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Baroness Byford: My Lords, I was shaking my head because the contributions made today have not concentrated solely on agriculture, which I find very helpful.

Lord Hoyle: My Lords, one might say that they have not concentrated as much on agriculture. It is important to the countryside, but there are many other jobs and occupations there. Many people who live in the countryside travel to nearby towns to work.

The total spent on agriculture of 3.2 billion by the Government is far more than is spent on the whole of manufacturing industry. That is an important point to make. That is not to say that agriculture does not deserve our support. I believe that it needs our help in standing up to the power and actions of the supermarkets. They could buy more British produce and label it far better because it is still very difficult in most supermarkets to find food which has been grown in this country. When he replies to the debate, I should like to hear my noble friend the Minister say that

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government departments now buy British produce for their canteens and restaurants. The Armed Forces, in particular, should do the same. While the Armed Forces buy quite a lot of beef, what are they doing about buying British lamb, for instance? A good deal more could be done in that direction.

It is true that most villages need help in relation to post offices, which are still closing. We need to find other ways of attracting people into village post offices. I know that the Government have given this issue a great deal of consideration. Perhaps my noble friend can tell the House what is the current situation. I know from personal experience the difficulty of persuading national banks to remain in villages. Despite making a profit, they seem to ignore the needs of the elderly, the disabled and those who do not have cars. Even though they are making a profit, as I said, they continue to close.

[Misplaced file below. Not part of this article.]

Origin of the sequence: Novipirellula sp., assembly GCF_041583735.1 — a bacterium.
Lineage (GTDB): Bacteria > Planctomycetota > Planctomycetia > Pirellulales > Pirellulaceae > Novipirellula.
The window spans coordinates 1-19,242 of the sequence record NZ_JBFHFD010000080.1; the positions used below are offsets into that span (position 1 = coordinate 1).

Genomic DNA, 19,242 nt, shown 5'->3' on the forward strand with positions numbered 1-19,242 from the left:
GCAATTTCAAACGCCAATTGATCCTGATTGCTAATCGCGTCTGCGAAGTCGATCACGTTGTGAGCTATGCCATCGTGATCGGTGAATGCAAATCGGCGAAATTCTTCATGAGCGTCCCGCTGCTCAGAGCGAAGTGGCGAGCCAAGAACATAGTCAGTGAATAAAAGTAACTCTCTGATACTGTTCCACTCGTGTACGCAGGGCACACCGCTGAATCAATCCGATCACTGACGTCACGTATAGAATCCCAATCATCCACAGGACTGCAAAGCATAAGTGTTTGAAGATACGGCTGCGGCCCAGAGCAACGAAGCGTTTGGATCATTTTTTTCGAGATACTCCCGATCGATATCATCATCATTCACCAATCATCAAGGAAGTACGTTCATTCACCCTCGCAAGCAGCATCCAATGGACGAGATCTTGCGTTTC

As to shops and pubs, I agree with the noble Lord, Lord Haskins, that in many cases closures are the fault of the people who live in the villages because, first, they do not use the pubs as much as they did in the past and do not make them the centre of the village; and, secondly, they generally do their shopping in supermarkets. The shops need more help from the villagers themselves if they are to be kept from closing.

We must put pressure on the telecommunication companies to ensure that they take broadband to rural areas as well as to urban areas. In the discussions I have had with them, the emphasis has always been on urban areas—the easy target—rather than on rural areas.

Affordable housing is essential for people who live in villages. I should like to see more done in that regard. I hope that my noble friend is able to update the House on the Government's plans on that issue.

Tourism is one of the growth areas in the countryside. In my area, the Commonwealth Games helped to make a wider audience aware of the lovely countryside that surrounds us. The cycling events took place in the Bolton and Chorley rural areas and drew attention to Rivington and other places. This has enabled us to attract many more tourists.